Don’t let your pain go, look at the signs and get treated before it’s too late!
Have you or a loved one recently suffered from an ankle injury? For many people, the smart thing to do is to make sure to rest and ice your ankle – but what if there’s more that’s wrong, deep below the surface? There are 2 main types of injuries that can occur to the ankle, and that is an ankle sprain and an ankle fracture. While both are important to take care of, you must make sure that you’re getting the ankle injury treatment that is appropriate for your specific injury.
What’s The Difference In Ankle Injury Treatment?
Regardless of the activity that caused the injury, a sprain occurs when the strong ligaments that support the ankle stretch beyond their limits. When this happens, the ligament tears. Most sprains are minor injuries that will heal with rest and ice but if you have had multiple ankle sprains, or your ankle seems to be swollen and refusing to get better with home treatment – you should consult your podiatrist as soon as possible.
Signs you may have a sprained ankle include:
- Tender to touch
- Ankle instability
Sprained ankles can occur from something as simple as walking down the street to playing sports. Anything that involves your foot in twisting or rolling will likely end in an ankle sprain.
A broken ankle is also known as an ankle fracture. This is where one or more bones in the ankle joint are actually broken. A fracture may be as simple as breaking only one bone, allowing you to still walk and tricking you into thinking you may have only sprained your ankle.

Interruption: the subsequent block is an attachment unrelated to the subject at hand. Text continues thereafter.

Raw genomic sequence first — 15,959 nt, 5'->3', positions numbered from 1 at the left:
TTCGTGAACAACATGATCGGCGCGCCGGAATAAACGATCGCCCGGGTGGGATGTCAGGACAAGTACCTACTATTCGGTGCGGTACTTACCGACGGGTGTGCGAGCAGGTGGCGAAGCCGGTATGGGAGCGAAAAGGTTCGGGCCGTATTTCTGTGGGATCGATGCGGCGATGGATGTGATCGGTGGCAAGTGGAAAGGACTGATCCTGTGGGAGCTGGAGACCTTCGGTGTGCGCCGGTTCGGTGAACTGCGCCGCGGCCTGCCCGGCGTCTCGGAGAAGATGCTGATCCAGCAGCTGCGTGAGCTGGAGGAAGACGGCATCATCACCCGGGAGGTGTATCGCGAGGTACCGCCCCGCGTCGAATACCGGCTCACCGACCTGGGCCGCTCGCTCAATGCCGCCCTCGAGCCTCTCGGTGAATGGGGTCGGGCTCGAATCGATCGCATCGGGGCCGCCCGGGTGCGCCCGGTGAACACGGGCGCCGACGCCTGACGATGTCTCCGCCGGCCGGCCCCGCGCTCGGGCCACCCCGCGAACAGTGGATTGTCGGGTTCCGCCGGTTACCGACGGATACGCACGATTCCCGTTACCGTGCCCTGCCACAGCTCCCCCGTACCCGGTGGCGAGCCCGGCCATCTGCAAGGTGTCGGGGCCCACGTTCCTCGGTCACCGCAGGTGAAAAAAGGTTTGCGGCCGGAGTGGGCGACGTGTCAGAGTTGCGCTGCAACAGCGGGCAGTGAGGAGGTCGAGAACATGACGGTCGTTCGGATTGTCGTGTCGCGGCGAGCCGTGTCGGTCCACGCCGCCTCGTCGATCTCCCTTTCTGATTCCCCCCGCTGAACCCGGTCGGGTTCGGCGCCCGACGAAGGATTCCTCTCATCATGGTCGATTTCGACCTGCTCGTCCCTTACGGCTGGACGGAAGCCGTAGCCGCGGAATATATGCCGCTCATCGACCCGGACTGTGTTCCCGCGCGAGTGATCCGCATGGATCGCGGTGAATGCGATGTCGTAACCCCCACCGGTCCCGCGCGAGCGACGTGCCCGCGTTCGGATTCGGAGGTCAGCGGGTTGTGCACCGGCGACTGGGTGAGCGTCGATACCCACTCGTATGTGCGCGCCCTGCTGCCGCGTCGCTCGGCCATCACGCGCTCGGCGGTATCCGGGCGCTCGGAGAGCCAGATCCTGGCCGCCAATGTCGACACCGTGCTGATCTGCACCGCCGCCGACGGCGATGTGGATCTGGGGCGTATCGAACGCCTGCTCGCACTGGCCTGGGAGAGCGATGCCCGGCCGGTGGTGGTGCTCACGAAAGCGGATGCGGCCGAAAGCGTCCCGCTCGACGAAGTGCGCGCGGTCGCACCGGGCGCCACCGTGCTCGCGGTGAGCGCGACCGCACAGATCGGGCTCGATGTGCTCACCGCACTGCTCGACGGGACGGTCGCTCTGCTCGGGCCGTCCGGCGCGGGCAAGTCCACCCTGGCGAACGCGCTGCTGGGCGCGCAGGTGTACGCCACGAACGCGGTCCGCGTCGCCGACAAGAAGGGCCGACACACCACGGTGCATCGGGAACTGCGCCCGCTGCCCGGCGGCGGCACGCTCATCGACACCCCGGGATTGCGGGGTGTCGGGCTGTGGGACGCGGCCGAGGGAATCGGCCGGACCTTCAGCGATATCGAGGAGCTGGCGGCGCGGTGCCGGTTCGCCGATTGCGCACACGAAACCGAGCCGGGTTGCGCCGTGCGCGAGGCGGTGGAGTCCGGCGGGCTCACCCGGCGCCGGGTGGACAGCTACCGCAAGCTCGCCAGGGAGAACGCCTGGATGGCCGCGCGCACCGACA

Other breaks or fractures can be more serious, making your ankle unstable.
Symptoms of a broken/fractured ankle include:
- Immediate, severe pain
- Unable to put weight on foot
- Noticeable bone out of place, especially if ankle is dislocated
What Does Ankle Injury Treatment Look Like?
With a variety of different ways to go, ankle injury treatment can range from using a cast or brace to having surgery and placing pins to aide in the healing.
Most sprains are treated by wearing a protective bandage that helps keep the ankle in place. Resting, icing, compressing and elevating your ankle is key to a fast recovery.
Meanwhile, fractures are a little different. Some fractures may need a cast or removable brace that can help keep the ankle in place, reducing stress to the area for up to 6 weeks. Severe fractures can lead to surgery where there are screws and plates placed. This would help fix any bone fragments that need to be fixed.
For a more specific and detailed explanation of treatment, please contact a professional. If you have any of these symptoms of a broken or fractured ankle and need ankle injury treatment, but you don’t have a doctor – please contact our podiatrist here at Allied Bone and Joint at 574-247-4667 or 574-540-2500. Let us put your life in motion.